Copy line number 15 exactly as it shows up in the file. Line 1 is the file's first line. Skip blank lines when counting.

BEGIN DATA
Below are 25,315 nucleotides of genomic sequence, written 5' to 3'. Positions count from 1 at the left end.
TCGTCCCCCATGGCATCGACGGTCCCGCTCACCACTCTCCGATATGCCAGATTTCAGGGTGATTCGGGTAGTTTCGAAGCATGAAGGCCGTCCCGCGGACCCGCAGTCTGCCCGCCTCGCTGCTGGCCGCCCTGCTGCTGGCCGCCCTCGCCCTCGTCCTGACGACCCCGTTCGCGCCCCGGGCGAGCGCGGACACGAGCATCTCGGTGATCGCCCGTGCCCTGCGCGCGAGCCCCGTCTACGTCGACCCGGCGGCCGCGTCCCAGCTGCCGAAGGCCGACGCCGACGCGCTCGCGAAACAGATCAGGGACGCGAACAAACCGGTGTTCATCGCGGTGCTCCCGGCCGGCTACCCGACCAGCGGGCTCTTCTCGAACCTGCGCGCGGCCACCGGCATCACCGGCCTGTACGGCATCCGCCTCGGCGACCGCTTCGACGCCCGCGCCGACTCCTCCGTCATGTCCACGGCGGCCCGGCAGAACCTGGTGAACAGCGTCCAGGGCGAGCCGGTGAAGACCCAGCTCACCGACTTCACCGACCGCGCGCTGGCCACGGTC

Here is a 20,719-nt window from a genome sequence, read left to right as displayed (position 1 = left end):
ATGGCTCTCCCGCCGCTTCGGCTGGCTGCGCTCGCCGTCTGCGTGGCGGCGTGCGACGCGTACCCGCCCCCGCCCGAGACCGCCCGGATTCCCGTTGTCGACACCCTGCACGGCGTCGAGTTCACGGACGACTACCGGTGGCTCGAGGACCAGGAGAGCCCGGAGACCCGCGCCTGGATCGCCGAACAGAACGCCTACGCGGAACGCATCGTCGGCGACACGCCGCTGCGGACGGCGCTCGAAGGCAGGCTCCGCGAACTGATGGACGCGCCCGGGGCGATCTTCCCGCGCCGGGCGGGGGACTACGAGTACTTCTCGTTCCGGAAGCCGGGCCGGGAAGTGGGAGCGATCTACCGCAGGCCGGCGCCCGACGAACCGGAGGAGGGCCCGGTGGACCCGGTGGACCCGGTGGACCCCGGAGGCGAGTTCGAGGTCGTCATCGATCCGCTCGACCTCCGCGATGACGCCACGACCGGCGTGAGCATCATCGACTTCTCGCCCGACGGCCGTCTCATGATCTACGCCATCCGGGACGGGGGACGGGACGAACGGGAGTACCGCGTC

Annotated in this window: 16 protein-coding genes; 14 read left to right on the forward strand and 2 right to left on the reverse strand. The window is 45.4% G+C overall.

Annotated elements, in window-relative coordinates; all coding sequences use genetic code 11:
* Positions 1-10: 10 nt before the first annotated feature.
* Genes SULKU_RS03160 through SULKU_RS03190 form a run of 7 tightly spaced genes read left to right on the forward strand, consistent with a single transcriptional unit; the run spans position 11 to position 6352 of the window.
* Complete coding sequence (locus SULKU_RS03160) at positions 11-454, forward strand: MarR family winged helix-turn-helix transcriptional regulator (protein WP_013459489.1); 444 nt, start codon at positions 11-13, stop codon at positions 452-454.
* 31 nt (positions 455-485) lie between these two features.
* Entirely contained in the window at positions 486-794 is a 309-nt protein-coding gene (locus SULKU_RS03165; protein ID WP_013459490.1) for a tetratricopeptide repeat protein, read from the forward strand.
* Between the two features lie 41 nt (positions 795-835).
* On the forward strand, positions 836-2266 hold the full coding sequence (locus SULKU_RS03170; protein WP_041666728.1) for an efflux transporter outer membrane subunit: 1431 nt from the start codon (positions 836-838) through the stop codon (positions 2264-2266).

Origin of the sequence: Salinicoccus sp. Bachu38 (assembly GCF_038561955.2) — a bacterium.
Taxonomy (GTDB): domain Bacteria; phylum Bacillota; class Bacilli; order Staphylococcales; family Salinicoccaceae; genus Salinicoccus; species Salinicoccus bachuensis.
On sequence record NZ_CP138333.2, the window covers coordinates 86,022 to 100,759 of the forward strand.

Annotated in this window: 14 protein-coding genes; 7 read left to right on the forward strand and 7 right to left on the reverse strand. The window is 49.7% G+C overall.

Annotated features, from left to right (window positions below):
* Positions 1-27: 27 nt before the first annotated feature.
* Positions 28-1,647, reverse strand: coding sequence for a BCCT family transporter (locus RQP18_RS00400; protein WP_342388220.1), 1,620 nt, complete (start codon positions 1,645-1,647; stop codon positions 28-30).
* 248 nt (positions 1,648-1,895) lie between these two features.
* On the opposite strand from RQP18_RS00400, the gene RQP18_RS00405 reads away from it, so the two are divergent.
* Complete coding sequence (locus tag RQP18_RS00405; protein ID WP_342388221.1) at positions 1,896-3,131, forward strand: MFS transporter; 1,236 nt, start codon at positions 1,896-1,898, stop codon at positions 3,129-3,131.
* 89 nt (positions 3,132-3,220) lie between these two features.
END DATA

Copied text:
Taxonomy (GTDB): domain Bacteria; phylum Bacillota; class Bacilli; order Staphylococcales; family Salinicoccaceae; genus Salinicoccus; species Salinicoccus bachuensis.